What's it about? It's a middle grade book about an Italian girl called Mafalda. She is nine years old and she has Stargadt disease, meaning she is going blind. There are dots in her eyes and degeneration of her macula. I had heard of this disease before, because Kaitlyn in Floored has it too. It turns out that the author of this book, Paola Peretti, has it too, so she's obviously writing from a place of knowledge.

Anyway, Mafalda is going blind faster than she and her parents and her doctors hoped, meaning that is likely to be left in the dark within six months. And like she says, all children are afraid of the dark. 

Mafalda has a list of things she will no longer be able to do, and as she stops being able to do them, she crosses them off. She also watches to see how many steps it is between the cherry tree and when she is able to see it. The tree is outside her school and it means a lot of Mafalda. 

At school, one of the caretakers, Estella, is a particular friend of Mafalda's, and I loved this relationship. We also see Mafalda make a new, careful friendship with a boy in the class above her, Filippo. He is a "bad" boy and at first their relationship is very stilted, but I loved how we got to know him through Mafalda.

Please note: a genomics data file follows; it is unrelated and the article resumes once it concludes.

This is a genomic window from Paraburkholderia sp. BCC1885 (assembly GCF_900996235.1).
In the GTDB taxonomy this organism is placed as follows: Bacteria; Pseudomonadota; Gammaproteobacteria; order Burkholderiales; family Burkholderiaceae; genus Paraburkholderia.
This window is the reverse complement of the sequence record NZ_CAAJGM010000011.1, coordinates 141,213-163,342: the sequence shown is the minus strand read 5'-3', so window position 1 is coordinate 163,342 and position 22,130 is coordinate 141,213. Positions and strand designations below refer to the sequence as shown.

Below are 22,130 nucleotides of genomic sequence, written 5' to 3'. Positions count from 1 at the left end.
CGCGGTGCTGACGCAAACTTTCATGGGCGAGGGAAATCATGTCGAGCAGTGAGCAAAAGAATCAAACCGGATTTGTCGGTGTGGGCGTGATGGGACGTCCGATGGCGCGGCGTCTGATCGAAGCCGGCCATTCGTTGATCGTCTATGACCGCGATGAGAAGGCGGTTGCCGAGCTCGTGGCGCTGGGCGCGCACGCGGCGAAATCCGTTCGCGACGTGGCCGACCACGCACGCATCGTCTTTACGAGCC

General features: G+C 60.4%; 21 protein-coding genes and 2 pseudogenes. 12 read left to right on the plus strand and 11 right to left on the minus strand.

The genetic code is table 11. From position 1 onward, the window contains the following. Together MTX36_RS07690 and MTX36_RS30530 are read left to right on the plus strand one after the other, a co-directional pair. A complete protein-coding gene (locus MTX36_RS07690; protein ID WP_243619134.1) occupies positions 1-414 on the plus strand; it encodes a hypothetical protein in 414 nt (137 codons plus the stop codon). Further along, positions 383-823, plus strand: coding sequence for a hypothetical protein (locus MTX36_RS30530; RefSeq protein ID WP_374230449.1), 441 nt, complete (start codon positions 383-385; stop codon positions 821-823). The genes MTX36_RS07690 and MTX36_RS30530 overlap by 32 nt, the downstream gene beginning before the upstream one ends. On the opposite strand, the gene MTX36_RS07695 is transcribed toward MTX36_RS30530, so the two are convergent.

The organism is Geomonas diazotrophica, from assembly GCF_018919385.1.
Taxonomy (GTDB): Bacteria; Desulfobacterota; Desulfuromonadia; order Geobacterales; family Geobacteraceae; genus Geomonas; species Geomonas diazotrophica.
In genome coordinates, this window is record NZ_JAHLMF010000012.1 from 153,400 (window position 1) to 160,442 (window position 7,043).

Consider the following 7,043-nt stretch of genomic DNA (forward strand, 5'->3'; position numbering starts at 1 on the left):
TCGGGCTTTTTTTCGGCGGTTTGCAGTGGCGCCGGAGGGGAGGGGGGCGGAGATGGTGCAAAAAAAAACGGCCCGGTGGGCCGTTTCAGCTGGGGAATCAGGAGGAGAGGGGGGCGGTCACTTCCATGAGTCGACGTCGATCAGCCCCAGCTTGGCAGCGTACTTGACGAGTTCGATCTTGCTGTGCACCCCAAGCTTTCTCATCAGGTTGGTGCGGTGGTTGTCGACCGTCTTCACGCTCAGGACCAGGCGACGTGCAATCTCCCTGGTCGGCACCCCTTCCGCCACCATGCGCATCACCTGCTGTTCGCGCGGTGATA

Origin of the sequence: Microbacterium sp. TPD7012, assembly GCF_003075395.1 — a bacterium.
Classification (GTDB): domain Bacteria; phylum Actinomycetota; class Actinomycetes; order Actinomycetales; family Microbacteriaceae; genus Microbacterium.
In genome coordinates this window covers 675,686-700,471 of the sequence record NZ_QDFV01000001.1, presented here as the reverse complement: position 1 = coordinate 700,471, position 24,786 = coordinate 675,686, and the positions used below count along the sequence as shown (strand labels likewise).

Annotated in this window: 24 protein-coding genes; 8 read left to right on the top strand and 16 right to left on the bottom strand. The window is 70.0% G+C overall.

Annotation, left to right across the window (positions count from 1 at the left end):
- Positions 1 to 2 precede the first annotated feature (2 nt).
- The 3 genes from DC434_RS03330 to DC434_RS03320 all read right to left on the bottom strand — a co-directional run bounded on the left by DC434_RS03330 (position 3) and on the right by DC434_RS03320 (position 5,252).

This is an almost perfect example of a middle grade book. It deals with some really hard themes in a very simple but never simplistic way. I loved Mafalda, I thought she was a really likeable and relatable character. I also really liked her parents. And her cat!

I thought the ending was brilliant too - I think I stopped breathing at one point. It is hard hitting but done in a really, really beautiful way. I would definitely read anything 

What age range is it for? 9+, I think 

Are any main characters LGBTQ+? No